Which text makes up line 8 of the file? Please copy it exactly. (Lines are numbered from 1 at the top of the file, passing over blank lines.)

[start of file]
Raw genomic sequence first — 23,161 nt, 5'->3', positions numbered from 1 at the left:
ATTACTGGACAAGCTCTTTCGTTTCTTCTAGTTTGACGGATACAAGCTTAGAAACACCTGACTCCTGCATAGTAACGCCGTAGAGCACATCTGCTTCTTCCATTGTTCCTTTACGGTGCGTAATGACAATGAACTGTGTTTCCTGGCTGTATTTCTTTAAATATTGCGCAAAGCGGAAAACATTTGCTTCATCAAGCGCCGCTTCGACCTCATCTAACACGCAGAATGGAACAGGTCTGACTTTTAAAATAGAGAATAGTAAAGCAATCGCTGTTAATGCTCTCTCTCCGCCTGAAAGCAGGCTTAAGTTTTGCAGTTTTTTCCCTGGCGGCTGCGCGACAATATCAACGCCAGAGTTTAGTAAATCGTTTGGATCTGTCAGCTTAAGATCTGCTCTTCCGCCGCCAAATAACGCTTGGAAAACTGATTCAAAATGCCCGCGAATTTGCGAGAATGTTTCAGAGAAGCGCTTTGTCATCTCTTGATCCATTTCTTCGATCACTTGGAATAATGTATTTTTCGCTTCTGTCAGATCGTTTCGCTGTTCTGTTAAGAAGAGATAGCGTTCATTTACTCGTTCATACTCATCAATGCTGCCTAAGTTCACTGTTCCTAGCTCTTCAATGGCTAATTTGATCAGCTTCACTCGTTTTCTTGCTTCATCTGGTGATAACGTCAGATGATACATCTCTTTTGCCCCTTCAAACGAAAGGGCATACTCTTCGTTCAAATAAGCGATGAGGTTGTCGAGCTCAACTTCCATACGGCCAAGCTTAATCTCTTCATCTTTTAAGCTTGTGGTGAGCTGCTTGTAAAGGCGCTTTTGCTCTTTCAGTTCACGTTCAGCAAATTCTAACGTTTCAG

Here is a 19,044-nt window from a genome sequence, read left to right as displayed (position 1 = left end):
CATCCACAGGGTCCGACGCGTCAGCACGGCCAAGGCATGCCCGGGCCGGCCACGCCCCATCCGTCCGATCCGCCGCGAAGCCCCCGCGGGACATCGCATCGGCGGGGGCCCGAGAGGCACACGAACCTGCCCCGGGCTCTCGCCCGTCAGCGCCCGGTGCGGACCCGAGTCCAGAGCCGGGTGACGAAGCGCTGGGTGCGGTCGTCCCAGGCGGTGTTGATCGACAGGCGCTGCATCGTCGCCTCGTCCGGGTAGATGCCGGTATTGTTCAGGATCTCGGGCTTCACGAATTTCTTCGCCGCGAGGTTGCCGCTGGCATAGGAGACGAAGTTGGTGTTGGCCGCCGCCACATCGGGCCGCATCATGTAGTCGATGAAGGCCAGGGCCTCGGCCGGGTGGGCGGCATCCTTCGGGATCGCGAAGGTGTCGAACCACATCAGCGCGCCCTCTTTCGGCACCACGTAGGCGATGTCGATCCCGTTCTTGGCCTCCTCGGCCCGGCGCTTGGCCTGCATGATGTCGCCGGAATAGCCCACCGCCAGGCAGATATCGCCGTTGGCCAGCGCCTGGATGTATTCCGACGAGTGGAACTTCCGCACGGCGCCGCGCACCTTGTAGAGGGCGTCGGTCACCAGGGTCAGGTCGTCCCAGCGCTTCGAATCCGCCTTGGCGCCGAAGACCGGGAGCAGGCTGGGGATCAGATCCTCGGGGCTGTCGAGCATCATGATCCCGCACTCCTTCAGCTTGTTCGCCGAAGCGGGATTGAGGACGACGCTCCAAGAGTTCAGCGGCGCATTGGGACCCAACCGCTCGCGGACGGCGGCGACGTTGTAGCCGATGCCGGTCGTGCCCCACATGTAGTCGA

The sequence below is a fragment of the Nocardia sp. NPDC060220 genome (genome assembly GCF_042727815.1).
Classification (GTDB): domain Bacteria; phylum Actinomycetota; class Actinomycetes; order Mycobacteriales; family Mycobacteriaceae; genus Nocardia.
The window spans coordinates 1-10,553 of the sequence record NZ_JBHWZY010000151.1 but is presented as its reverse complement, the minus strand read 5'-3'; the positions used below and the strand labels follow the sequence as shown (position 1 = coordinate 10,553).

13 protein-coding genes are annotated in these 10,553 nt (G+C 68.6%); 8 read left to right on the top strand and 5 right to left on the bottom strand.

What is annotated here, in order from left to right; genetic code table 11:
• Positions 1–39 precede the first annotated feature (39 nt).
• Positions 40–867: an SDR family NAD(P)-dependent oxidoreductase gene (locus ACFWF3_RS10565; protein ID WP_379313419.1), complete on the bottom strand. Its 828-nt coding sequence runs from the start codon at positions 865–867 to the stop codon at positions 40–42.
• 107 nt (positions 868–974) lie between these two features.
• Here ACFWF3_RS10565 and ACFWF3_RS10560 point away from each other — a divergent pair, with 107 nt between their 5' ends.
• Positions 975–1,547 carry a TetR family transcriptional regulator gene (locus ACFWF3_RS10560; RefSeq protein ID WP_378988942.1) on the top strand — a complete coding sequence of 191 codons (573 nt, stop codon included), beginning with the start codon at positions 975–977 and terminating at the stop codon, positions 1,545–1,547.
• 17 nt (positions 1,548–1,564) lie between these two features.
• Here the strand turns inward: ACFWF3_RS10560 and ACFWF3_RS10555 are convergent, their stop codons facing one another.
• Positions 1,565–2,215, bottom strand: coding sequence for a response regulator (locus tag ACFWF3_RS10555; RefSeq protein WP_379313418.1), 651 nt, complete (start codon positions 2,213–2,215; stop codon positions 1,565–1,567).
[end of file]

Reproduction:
13 protein-coding genes are annotated in these 10,553 nt (G+C 68.6%); 8 read left to right on the top strand and 5 right to left on the bottom strand.